Breathing Deeply Can Prevent Illness

deep breathing prevents illness
Nothing is quite as calming or rejuvenating as a nice big, deep breath.  We can all remember a time when our parent or loved one directed us to take a deep breath when it seemed that we were spinning out of control.  Drawing in a conscious breath always seems to affect our state of mind and well-being almost instantly, but have you ever considered that breathing deeply could also help you prevent illness?

According to yogic philosophy and modern scientific wisdom, the breath and how we breath affects so many facets of our person from the nervous system to our emotional response to things.  How deep of a breath we take and whether we breathe largely through our mouth or through our nostrils can be major factors in how well we are and how well we stay.  Yogic philosophers teach that there is breath and there is something more which rides on the breath, which they refer to as prana.  It is this prana, or life-force, which animates the body, without which, even in the presence of oxygen, we would die.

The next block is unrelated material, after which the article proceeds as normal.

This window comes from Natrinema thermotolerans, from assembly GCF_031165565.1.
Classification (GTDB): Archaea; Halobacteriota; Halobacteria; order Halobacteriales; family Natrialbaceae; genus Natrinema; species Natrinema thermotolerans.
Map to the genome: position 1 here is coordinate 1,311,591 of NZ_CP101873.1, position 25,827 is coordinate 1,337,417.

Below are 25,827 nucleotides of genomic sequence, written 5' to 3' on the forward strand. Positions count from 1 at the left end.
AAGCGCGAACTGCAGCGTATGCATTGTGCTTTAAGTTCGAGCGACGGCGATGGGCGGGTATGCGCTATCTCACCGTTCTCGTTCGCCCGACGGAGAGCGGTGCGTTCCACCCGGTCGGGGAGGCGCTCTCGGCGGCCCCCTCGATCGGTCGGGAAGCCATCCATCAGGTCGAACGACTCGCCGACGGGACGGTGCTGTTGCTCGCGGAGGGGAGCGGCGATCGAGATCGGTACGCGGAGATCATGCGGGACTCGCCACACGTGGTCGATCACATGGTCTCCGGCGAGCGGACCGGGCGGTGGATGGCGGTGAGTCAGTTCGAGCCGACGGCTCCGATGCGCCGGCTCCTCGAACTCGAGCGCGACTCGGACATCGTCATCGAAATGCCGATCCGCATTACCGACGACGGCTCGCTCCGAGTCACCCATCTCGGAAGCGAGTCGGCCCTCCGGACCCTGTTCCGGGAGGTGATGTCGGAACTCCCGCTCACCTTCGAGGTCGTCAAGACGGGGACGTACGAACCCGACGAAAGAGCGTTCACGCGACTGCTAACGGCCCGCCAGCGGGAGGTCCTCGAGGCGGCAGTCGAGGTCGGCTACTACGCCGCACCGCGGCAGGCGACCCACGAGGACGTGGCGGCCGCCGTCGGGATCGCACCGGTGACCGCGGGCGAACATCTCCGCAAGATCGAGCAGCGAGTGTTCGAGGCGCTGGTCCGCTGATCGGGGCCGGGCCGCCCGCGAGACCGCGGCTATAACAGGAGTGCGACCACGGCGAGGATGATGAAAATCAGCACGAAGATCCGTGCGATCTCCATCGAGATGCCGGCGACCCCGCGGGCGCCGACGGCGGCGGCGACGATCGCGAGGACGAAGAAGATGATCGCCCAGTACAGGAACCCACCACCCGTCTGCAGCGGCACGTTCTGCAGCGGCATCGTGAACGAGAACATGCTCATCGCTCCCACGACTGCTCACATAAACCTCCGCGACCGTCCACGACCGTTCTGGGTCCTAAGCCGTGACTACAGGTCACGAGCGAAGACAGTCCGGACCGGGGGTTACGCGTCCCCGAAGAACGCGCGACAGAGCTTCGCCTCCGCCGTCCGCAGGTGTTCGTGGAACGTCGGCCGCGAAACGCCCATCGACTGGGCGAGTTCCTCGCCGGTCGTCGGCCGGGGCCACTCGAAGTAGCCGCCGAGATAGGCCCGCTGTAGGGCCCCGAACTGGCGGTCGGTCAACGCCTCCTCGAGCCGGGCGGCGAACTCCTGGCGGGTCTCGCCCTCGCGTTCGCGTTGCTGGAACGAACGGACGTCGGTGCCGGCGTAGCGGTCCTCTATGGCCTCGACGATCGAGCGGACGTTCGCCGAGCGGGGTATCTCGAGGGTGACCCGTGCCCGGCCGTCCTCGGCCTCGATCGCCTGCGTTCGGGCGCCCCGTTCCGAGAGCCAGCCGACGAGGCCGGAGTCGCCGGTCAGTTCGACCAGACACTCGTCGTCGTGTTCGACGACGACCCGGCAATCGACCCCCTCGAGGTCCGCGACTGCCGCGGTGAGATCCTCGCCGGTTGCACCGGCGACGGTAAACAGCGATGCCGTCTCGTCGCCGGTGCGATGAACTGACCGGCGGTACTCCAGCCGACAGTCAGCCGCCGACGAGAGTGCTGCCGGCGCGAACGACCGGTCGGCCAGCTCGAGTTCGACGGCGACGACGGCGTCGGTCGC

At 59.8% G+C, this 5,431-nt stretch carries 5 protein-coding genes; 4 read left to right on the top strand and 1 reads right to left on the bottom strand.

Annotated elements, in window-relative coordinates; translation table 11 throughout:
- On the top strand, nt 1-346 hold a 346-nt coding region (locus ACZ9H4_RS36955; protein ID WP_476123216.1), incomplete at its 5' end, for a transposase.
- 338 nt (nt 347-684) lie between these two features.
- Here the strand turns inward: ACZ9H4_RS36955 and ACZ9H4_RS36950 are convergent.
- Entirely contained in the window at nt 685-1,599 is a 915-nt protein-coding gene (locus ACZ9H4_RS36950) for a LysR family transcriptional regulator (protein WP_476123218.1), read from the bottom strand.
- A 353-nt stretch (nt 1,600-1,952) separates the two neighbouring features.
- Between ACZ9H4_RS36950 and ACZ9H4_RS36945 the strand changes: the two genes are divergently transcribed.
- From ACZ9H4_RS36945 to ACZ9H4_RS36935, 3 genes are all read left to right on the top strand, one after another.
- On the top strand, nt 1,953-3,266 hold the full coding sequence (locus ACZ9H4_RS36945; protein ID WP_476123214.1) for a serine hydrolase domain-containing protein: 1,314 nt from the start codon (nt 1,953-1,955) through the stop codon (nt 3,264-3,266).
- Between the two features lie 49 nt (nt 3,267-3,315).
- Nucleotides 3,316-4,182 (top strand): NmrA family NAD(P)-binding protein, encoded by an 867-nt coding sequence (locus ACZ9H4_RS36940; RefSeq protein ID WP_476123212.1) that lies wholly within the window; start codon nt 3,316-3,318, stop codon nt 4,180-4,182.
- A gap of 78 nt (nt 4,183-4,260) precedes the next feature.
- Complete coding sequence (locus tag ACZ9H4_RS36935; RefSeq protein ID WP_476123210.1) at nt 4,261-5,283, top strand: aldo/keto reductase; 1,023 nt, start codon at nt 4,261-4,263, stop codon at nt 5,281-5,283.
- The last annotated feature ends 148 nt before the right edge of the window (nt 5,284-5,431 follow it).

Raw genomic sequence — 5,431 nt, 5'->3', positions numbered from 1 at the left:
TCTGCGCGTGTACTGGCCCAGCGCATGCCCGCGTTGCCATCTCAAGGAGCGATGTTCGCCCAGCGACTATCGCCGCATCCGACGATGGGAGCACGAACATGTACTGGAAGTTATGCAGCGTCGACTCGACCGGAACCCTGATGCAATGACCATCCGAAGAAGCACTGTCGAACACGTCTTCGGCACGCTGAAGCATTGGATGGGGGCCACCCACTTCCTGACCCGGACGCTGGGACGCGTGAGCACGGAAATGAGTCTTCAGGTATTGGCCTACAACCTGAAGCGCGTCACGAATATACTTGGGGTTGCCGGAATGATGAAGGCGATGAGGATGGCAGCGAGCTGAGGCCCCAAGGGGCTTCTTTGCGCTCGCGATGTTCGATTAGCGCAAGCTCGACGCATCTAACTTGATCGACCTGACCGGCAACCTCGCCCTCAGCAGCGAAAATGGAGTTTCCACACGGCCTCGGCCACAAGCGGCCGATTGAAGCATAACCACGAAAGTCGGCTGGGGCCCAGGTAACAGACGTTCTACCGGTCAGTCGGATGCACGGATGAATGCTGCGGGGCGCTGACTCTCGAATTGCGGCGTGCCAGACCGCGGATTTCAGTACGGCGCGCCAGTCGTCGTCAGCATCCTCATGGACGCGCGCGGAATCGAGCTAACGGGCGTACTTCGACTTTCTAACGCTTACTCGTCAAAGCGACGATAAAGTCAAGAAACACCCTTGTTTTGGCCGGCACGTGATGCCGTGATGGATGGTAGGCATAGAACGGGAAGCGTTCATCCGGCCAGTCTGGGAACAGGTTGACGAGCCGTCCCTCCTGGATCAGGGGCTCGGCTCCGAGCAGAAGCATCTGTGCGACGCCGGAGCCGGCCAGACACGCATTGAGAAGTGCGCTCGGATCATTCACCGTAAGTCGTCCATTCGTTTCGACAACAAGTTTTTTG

To first look at it from a more esoteric standpoint, we will use the words of Yogi Ramacharaka in the book Science of Breath.  He states that this prana, which in Sanskrit, means “absolute energy”  is found to be the active principle of life – or the vital force.  He explains that prana is found everywhere and in everything and is used by our ego self in manifesting material form.  “When the Ego leaves the body, the prana, being no longer under its control, responds only to the orders of the body, and as the body disintegrates and is resolved to its original elements, each atom takes with it sufficient prana to enable it to form new combinations, the unused prana returning to the great universal storehouse from which it came.”